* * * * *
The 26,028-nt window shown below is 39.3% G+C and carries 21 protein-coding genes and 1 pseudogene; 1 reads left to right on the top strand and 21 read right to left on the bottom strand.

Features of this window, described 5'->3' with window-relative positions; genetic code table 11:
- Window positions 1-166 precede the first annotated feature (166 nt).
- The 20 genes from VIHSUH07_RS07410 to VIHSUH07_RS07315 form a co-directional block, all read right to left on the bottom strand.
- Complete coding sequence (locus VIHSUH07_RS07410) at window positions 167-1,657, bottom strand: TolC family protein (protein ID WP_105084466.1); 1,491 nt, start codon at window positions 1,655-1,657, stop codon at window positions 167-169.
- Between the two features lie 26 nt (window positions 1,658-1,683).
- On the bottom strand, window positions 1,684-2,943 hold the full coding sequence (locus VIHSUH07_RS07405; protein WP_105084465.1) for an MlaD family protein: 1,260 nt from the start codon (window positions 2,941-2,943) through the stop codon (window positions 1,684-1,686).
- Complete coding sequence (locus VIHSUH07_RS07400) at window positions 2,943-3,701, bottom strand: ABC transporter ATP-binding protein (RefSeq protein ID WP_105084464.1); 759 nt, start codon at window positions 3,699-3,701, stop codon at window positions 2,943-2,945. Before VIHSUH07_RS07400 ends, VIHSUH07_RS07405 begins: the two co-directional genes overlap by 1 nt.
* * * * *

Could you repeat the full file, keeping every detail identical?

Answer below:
The 26,028-nt window shown below is 39.3% G+C and carries 21 protein-coding genes and 1 pseudogene; 1 reads left to right on the top strand and 21 read right to left on the bottom strand.

Features of this window, described 5'->3' with window-relative positions; genetic code table 11:
- Window positions 1-166 precede the first annotated feature (166 nt).
- The 20 genes from VIHSUH07_RS07410 to VIHSUH07_RS07315 form a co-directional block, all read right to left on the bottom strand.
- Complete coding sequence (locus VIHSUH07_RS07410) at window positions 167-1,657, bottom strand: TolC family protein (protein ID WP_105084466.1); 1,491 nt, start codon at window positions 1,655-1,657, stop codon at window positions 167-169.
- Between the two features lie 26 nt (window positions 1,658-1,683).
- On the bottom strand, window positions 1,684-2,943 hold the full coding sequence (locus VIHSUH07_RS07405; protein WP_105084465.1) for an MlaD family protein: 1,260 nt from the start codon (window positions 2,941-2,943) through the stop codon (window positions 1,684-1,686).
- Complete coding sequence (locus VIHSUH07_RS07400) at window positions 2,943-3,701, bottom strand: ABC transporter ATP-binding protein (RefSeq protein ID WP_105084464.1); 759 nt, start codon at window positions 3,699-3,701, stop codon at window positions 2,943-2,945. Before VIHSUH07_RS07400 ends, VIHSUH07_RS07405 begins: the two co-directional genes overlap by 1 nt.